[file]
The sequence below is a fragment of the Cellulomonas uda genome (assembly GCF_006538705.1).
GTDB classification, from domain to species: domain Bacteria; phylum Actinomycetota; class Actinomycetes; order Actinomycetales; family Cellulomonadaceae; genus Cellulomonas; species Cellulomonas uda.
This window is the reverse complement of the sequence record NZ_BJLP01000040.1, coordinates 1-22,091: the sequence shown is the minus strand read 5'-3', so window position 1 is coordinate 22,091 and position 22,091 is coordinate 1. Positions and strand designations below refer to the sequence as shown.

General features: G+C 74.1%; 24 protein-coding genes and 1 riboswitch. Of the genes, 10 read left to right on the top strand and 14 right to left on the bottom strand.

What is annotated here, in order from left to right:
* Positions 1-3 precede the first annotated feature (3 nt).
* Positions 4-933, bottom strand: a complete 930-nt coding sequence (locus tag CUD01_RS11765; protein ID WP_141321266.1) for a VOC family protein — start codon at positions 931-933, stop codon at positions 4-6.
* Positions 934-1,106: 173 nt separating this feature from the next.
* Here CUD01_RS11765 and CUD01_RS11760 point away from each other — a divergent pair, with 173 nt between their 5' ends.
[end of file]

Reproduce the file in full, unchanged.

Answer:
The sequence below is a fragment of the Cellulomonas uda genome (assembly GCF_006538705.1).
GTDB classification, from domain to species: domain Bacteria; phylum Actinomycetota; class Actinomycetes; order Actinomycetales; family Cellulomonadaceae; genus Cellulomonas; species Cellulomonas uda.
This window is the reverse complement of the sequence record NZ_BJLP01000040.1, coordinates 1-22,091: the sequence shown is the minus strand read 5'-3', so window position 1 is coordinate 22,091 and position 22,091 is coordinate 1. Positions and strand designations below refer to the sequence as shown.

General features: G+C 74.1%; 24 protein-coding genes and 1 riboswitch. Of the genes, 10 read left to right on the top strand and 14 right to left on the bottom strand.

What is annotated here, in order from left to right:
* Positions 1-3 precede the first annotated feature (3 nt).
* Positions 4-933, bottom strand: a complete 930-nt coding sequence (locus tag CUD01_RS11765; protein ID WP_141321266.1) for a VOC family protein — start codon at positions 931-933, stop codon at positions 4-6.
* Positions 934-1,106: 173 nt separating this feature from the next.
* Here CUD01_RS11765 and CUD01_RS11760 point away from each other — a divergent pair, with 173 nt between their 5' ends.